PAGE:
THE SOURCE OF AMERICAN PRESBYTERIANISM (2)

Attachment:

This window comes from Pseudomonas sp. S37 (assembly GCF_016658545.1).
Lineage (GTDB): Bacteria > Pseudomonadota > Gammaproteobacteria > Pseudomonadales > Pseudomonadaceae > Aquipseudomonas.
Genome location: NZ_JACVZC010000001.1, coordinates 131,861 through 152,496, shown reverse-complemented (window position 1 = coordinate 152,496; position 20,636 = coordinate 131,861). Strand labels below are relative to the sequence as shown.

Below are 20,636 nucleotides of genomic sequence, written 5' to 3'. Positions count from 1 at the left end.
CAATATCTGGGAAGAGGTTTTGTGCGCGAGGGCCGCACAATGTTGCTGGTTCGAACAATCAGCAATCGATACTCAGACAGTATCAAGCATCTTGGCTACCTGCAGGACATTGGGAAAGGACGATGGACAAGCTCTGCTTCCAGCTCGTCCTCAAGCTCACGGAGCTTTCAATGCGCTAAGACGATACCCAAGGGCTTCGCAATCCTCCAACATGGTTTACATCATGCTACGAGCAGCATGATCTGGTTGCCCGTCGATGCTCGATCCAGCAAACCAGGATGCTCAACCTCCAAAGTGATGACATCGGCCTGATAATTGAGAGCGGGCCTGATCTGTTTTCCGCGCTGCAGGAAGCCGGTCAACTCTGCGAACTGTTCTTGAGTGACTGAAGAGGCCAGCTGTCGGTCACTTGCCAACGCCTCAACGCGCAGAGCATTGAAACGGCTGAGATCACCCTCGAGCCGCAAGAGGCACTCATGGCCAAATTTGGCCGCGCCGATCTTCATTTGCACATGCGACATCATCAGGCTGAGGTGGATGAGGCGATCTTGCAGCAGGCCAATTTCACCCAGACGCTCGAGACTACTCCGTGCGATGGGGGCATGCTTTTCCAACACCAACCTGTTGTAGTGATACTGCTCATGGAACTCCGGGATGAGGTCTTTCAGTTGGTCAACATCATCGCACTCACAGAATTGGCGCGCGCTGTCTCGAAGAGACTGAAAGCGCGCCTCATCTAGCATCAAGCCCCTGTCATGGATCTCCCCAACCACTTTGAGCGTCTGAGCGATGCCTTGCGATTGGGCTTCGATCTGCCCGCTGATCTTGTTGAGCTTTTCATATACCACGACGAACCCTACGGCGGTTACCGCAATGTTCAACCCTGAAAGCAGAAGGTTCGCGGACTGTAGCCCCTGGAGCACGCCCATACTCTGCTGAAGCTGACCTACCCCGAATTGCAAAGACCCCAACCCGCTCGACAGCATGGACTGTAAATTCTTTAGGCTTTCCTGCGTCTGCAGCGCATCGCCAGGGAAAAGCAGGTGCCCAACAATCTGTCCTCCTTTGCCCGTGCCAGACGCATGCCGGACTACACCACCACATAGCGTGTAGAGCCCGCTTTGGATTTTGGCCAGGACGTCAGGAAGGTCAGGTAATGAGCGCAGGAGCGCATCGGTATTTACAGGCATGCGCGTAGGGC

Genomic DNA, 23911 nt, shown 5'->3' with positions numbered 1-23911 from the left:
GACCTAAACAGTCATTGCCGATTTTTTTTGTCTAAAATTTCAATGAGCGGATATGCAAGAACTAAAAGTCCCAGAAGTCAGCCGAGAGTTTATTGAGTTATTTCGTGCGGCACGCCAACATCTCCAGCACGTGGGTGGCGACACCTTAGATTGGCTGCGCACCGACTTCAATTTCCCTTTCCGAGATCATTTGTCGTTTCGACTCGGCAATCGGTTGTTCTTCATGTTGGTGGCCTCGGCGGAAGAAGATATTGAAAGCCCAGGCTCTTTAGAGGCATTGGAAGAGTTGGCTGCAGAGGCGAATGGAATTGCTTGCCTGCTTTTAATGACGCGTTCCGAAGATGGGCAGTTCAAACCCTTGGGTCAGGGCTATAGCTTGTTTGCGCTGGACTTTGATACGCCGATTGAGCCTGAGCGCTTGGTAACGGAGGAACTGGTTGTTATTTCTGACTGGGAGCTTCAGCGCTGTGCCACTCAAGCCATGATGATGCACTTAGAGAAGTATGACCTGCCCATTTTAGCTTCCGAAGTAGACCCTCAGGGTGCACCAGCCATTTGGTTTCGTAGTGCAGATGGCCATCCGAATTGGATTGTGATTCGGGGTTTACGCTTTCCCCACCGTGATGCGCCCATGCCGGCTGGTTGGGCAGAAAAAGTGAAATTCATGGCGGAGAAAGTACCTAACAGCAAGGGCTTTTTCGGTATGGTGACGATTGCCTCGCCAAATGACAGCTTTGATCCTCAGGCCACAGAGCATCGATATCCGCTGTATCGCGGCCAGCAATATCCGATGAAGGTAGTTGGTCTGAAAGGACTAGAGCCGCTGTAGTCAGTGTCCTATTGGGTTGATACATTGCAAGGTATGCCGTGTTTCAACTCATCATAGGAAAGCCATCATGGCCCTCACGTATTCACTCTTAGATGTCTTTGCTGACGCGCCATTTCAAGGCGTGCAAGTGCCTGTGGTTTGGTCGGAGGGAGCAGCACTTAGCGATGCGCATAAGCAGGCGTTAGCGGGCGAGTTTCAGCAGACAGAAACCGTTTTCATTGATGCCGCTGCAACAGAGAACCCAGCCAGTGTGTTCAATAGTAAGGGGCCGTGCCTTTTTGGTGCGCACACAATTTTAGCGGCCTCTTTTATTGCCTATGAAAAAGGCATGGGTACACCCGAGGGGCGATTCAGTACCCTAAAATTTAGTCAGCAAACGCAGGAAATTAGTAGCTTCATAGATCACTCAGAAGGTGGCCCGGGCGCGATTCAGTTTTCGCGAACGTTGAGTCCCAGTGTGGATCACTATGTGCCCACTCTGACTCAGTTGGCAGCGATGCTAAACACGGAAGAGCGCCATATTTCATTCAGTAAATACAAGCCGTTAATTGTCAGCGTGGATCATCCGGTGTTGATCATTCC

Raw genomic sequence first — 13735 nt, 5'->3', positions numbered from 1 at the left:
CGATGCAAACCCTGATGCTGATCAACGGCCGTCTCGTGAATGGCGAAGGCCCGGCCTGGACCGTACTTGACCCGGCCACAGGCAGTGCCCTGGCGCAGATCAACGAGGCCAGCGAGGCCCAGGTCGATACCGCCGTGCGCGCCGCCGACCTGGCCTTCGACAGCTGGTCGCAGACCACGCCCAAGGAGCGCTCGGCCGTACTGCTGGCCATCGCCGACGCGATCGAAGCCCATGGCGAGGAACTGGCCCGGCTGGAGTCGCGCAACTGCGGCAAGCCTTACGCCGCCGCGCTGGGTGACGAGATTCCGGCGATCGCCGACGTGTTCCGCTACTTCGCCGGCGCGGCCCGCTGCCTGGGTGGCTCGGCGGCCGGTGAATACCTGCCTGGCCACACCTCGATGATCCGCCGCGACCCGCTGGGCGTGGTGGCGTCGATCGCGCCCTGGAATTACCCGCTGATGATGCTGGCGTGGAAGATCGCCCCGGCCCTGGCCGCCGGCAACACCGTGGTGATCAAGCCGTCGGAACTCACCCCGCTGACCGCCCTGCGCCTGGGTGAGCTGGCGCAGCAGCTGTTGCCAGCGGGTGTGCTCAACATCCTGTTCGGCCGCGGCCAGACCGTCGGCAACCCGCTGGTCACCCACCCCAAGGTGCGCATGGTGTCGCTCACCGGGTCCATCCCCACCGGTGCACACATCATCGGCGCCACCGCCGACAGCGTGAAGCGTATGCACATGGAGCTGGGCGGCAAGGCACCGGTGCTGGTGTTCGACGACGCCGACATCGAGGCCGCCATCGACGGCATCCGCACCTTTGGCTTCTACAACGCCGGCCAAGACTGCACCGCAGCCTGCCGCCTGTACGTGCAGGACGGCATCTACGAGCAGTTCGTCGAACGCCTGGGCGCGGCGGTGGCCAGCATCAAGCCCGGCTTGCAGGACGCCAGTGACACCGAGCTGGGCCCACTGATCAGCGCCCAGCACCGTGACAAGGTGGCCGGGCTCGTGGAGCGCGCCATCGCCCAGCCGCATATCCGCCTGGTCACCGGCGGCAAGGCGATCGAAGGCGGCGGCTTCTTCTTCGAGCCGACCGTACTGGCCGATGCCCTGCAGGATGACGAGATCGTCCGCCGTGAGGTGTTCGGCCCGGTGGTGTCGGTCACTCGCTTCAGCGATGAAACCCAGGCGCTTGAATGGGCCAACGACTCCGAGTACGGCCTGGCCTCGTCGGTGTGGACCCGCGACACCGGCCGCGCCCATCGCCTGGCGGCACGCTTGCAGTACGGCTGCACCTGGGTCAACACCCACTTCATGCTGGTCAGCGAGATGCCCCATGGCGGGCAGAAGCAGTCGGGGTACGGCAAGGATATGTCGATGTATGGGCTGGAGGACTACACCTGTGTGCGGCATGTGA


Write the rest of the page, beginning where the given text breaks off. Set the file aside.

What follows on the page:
Most of the information we now have about the early ministers of the Presbyterian Church prior to 1760 we owe to the antiquarian zeal of the Rev. Richard Webster, pastor of the Presbyterian Church of Mauch Chunk, Pa., whose writings on the subject were put in shape in 1853 although they were not published until shortly after his death in 1856. Mr. Webster leaves out of account the Scotch-Irish ministers that were absorbed by New England Congregationalism as he is intent upon the history of the Presbyterian Church and the work of her ministry prior to 1760. Out of 200 early ministers mentioned by him there were thirty-three whose place of nativity could not be determined, but of the remainder fifty-five were from Ireland, twenty-six from Scotland, six from England, five from Wales, two from Continental Europe and seventy-three were American born, many of Scotch-Irish ancestry. The Scotch-Irish preponderance is particularly marked in the early period before American schools began to graduate fit candidates for the ministry. The American field long continued to attract ministerial supply from Ulster. Numerous cases are on record of the application to an American Presbytery of a probationer of an Ulster Presbytery indicating that the candidate had prepared for the ministry with a view to going to America for admission. Some defective material got into the American ministry in this way, but the Presbyteries were firm in maintaining discipline and a few Scotch-Irish ministers were deposed for heterodoxy or misdemeanor. One case of the sort became famous owing to the part which Benjamin Franklin took in it. He gave the following account of it in his Autobiography: